Next man up: Iowa WR Tyrone Tracy Jr. is thriving in Brandon Smith's absence
Phenomenal. Magnetic. Dynamic.
Those are just three words Iowa wide receivers coach Kelton Copeland used to describe Tyrone Tracy Jr. during spring practice. If a dictionary or thesaurus was within arm’s reach, Copeland could’ve probably thumbed through the pages and found at least a dozen more words that would characterize the redshirt freshman receiver.
“This kid is phenomenal. I use that word with guard, I don’t use that word a lot,” Copeland said this spring. “His skill set, going back to when I evaluated him out of high school, I just saw certain things out of Tyrone Tracy that were magnetic. This young man has a magnetic ability. Anytime he’s got the ball in his hands or he’s around the ball or he’s on the field, he has the ability to make plays.”
Fast forward six months, and not only is Tracy making plays, he’s become the most productive receiver in Iowa’s offense. The redshirt freshman has risen to stardom over the last four weeks, showcasing some of that magnetic and dynamic playmaking ability Copeland talked about during spring ball.
Tracy got his big opportunity at the end of October, filling in for the injured Brandon Smith heading into a B1G West matchup against Northwestern. Up until that Saturday, the freshman had been utilized as an option in the Hawkeyes’ passing attack, but was still behind Smith and Ihmir Smith-Marsette on Nate Stanley’s “favorite targets” list.
It didn’t take long for that to change.
On a 3rd-and-10 play during Iowa’s third possession against Northwestern, Stanley delivered a perfect ball to Tracy on a comeback route, gaining enough yardage to move the chains. But Tracy turned a basic first down pass into a scoring play, spinning out of a tackle and outracing six Northwestern defenders to the end zone for the first touchdown of the game.
Tracy had his breakout moment. On that play, it was pretty clear that, even without Smith on the field, the Hawkeyes were just fine at the receiver position. That 50-yard touchdown catch provided the spark Iowa’s offense needed against Northwestern, helping the Hawkeyes to post a 20-0 win on the road.
But Tracy’s big play didn’t just provide a spark for Iowa in Evanston, it trickled over into the next two games.
A week later, with Iowa trailing Wisconsin 24-16 on the road with under 3:30 left in the fourth quarter, Tracy was able to beat a Badger defender on post route, hauled in a pass from Stanley in stride and bolted 75 yards to the end zone, giving the Hawkeyes a chance to tie the game with a two-point conversion. Despite the Hawkeyes falling short in the game, it was a clutch moment for the freshman.
Tracy finished the day with the best performance of his career, totaling five receptions for 130 yards and a score against the Badgers.
Last weekend against Minnesota, Tracy didn’t produce the big scoring play like he did against Northwestern or Wisconsin, but he proved to be a reliable target for Stanley once again. He hauled in a career-high six catches for 77 yards and also took one carry for 11 yards.
Three of Tracy’s catches came on a scoring drive near the end of the first half to give Iowa a 20-3 advantage over the Gophers. Along with the 11-yard carry, Tracy accounted for 62 of the Hawkeyes’ 69 yards on the drive that ended up being such a critical possession.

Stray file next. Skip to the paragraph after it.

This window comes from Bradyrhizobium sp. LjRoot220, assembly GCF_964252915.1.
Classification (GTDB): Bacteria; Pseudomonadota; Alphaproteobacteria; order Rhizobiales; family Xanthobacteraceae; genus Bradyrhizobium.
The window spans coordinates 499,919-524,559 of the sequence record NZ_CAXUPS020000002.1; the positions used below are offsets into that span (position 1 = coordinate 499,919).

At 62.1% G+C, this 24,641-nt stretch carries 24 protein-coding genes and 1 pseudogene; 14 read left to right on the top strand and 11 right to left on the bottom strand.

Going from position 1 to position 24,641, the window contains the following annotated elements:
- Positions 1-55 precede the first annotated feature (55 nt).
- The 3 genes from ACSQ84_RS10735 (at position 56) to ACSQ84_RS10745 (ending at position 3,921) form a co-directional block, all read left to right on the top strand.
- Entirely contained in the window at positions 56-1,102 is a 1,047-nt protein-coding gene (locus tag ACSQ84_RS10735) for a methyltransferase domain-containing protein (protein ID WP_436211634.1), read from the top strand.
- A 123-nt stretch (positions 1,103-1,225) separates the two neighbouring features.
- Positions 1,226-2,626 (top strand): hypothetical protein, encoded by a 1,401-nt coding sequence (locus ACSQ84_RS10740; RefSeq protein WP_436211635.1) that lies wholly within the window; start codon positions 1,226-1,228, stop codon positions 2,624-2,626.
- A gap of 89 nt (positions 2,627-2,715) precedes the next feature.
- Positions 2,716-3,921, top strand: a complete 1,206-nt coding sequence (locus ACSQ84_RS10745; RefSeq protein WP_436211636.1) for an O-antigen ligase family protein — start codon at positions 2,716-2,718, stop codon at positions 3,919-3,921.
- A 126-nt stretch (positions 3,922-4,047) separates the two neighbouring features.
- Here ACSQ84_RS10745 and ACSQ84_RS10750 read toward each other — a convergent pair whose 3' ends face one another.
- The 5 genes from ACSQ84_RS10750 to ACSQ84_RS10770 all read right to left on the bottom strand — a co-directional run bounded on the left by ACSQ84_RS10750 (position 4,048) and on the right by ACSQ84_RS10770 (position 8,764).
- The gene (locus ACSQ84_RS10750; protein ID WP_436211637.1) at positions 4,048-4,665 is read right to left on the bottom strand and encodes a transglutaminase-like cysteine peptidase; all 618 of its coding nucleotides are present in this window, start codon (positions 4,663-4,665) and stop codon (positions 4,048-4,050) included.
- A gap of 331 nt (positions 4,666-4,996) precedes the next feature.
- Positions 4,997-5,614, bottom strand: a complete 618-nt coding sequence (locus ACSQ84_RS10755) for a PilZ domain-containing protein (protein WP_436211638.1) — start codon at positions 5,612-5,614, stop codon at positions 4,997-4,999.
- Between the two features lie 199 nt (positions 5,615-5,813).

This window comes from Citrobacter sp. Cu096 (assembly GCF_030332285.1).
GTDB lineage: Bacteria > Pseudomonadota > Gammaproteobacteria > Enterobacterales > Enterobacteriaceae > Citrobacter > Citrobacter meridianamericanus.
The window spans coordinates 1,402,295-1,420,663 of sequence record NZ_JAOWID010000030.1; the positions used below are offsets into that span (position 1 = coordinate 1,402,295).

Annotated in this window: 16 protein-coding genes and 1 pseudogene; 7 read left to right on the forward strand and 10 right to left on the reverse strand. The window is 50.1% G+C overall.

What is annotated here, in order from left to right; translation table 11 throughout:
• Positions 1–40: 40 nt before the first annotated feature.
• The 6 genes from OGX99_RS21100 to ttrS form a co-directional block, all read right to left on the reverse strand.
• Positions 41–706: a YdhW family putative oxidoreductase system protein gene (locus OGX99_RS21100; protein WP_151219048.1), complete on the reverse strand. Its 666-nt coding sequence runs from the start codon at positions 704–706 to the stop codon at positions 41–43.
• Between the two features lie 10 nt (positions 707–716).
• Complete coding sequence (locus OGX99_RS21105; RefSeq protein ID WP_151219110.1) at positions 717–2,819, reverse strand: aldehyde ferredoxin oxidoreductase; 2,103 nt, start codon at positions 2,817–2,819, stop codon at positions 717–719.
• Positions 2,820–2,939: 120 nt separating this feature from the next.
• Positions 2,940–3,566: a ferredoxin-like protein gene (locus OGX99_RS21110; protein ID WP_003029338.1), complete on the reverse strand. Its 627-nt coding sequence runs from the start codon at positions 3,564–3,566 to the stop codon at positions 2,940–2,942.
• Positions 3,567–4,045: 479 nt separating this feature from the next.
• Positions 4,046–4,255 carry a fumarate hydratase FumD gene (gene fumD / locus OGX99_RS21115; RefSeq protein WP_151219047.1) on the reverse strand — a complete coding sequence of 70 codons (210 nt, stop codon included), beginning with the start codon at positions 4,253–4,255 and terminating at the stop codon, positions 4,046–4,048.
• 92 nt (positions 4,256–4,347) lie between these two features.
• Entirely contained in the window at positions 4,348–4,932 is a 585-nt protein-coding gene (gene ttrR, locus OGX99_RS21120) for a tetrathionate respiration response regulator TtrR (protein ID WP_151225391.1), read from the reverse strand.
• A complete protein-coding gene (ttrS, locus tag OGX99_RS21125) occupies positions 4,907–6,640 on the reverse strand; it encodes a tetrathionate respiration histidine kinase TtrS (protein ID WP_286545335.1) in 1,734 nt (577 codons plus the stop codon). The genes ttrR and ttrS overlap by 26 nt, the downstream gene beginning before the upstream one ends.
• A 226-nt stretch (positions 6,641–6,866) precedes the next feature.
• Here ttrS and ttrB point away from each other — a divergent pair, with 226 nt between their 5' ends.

Phenomenal. Magnetic. Dynamic. Tracy has lived up to those words Copeland used last April. And after a third-straight game with Tracy making a significant contribution to Iowa’s passing attack, head coach Kirk Ferentz was relatively unsurprised.
“It’s because he’s worked hard, has a great attitude,” Ferentz said of Tracy.
Over the last three games, Tracy has essentially doubled his production totals for the year. And now, with two games left on the schedule, he’s Iowa’s second-leading receiver for the season, sitting just 20 yards behind Smith-Marsette.
|Tyrone Tracy Jr.||Catches||Yards||TDs||YPG|
|First 7 games||15||218||1||31.1|
|Last 3 games||13||295||2||98.3|
And, in the last three games, there’s not been another Iowa receiver that’s even close to matching Tracy’s production level. Smith-Marsette has 90 yards and a touchdown on 10 catches. Fellow freshman Nico Ragaini has nine receptions for 66 yards and a pair of touchdowns.
Tracy has embraced a bigger role in the Iowa offense, and it’s a big reason why the Hawkeyes are 2-1 in their last three games, and a failed two-point conversion away from being in the division race even without Smith on the field.
It all goes back to what Copeland said in the spring — not only does Tracy possess the physical skills necessary to be successful, he’s not satisfied with being a good player. The redshirt freshman wants to be remembered as a great one.
“When you talk about his ability, he’s dynamic, he can do a lot of things for us. But I think what sets a guy like Tyrone apart is that — yes, he has ability — this kid wants to be great. He doesn’t want to be just good. He wants to be great.”
Tracy has shown flashes of greatness over the last three weeks. As his role in Iowa’s continues to increase, we’re going to see more of that phenomenal, magnetic and dynamic playmaking ability that Copeland raved about in the spring.